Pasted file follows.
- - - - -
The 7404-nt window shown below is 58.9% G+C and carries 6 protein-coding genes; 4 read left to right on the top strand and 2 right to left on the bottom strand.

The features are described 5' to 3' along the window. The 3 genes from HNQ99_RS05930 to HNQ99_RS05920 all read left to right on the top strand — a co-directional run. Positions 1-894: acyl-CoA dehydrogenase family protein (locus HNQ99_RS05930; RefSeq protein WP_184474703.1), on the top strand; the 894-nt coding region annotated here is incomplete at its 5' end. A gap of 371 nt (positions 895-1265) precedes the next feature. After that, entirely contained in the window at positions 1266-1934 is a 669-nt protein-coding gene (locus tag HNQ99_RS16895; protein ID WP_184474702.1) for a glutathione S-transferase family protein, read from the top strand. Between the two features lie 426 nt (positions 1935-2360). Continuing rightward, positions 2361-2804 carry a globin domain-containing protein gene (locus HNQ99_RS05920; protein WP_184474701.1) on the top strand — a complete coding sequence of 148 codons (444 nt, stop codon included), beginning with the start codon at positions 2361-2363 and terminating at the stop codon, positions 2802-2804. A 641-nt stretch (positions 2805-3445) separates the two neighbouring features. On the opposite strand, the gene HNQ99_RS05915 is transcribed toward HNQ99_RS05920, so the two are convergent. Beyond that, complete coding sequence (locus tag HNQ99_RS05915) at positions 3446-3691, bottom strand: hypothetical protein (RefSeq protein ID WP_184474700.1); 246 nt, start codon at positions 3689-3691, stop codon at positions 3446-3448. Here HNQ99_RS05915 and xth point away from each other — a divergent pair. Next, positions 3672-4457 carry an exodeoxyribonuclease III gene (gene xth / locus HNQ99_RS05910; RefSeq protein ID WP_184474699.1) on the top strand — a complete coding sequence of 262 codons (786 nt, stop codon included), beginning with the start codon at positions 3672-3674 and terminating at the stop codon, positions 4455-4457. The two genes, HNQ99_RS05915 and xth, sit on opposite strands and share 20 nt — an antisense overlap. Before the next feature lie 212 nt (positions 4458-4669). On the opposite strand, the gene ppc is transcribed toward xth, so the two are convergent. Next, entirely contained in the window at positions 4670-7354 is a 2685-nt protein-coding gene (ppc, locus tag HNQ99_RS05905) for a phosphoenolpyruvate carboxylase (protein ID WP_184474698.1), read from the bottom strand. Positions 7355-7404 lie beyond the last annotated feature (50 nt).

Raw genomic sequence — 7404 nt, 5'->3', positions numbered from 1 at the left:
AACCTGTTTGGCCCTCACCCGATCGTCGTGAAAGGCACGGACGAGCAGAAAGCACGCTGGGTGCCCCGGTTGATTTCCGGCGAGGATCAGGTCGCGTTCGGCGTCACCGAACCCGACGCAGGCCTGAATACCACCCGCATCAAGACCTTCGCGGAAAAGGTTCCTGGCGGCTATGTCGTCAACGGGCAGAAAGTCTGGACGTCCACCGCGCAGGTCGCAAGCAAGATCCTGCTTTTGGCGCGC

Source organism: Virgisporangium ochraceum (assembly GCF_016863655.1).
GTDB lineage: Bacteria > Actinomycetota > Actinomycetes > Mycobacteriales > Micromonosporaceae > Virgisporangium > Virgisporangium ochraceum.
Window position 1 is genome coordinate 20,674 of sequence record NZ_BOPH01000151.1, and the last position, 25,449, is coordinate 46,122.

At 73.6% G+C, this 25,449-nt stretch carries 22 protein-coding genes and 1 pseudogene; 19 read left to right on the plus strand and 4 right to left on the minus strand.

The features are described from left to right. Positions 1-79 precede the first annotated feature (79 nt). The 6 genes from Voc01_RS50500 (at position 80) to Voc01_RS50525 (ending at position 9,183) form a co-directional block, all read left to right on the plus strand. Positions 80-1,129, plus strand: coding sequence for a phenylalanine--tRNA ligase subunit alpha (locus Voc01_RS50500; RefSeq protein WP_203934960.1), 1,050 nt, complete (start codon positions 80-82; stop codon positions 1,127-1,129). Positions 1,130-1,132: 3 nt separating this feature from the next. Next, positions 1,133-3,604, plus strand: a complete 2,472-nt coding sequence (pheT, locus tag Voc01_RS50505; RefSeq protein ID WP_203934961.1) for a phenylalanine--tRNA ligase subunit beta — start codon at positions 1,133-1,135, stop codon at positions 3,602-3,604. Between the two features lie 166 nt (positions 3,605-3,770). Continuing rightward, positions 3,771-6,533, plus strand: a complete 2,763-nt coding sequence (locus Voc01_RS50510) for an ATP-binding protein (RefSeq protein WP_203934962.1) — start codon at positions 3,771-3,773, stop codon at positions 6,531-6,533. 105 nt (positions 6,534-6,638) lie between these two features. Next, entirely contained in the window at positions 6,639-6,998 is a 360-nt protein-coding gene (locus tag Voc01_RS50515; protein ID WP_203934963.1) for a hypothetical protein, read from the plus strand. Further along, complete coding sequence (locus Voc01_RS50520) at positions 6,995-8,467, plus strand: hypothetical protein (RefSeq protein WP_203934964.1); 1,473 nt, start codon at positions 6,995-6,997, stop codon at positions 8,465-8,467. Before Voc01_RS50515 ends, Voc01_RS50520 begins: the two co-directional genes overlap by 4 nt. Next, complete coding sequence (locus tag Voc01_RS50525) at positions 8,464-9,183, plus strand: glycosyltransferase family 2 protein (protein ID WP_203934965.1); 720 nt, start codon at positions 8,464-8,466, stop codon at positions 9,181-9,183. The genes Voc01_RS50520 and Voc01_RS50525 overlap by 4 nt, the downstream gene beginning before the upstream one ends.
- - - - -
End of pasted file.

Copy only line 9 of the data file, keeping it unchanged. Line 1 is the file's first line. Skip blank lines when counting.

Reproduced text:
The features are described from left to right. Positions 1-79 precede the first annotated feature (79 nt). The 6 genes from Voc01_RS50500 (at position 80) to Voc01_RS50525 (ending at position 9,183) form a co-directional block, all read left to right on the plus strand. Positions 80-1,129, plus strand: coding sequence for a phenylalanine--tRNA ligase subunit alpha (locus Voc01_RS50500; RefSeq protein WP_203934960.1), 1,050 nt, complete (start codon positions 80-82; stop codon positions 1,127-1,129). Positions 1,130-1,132: 3 nt separating this feature from the next. Next, positions 1,133-3,604, plus strand: a complete 2,472-nt coding sequence (pheT, locus tag Voc01_RS50505; RefSeq protein ID WP_203934961.1) for a phenylalanine--tRNA ligase subunit beta — start codon at positions 1,133-1,135, stop codon at positions 3,602-3,604. Between the two features lie 166 nt (positions 3,605-3,770). Continuing rightward, positions 3,771-6,533, plus strand: a complete 2,763-nt coding sequence (locus Voc01_RS50510) for an ATP-binding protein (RefSeq protein WP_203934962.1) — start codon at positions 3,771-3,773, stop codon at positions 6,531-6,533. 105 nt (positions 6,534-6,638) lie between these two features. Next, entirely contained in the window at positions 6,639-6,998 is a 360-nt protein-coding gene (locus tag Voc01_RS50515; protein ID WP_203934963.1) for a hypothetical protein, read from the plus strand. Further along, complete coding sequence (locus Voc01_RS50520) at positions 6,995-8,467, plus strand: hypothetical protein (RefSeq protein WP_203934964.1); 1,473 nt, start codon at positions 6,995-6,997, stop codon at positions 8,465-8,467. Before Voc01_RS50515 ends, Voc01_RS50520 begins: the two co-directional genes overlap by 4 nt. Next, complete coding sequence (locus tag Voc01_RS50525) at positions 8,464-9,183, plus strand: glycosyltransferase family 2 protein (protein ID WP_203934965.1); 720 nt, start codon at positions 8,464-8,466, stop codon at positions 9,181-9,183. The genes Voc01_RS50520 and Voc01_RS50525 overlap by 4 nt, the downstream gene beginning before the upstream one ends.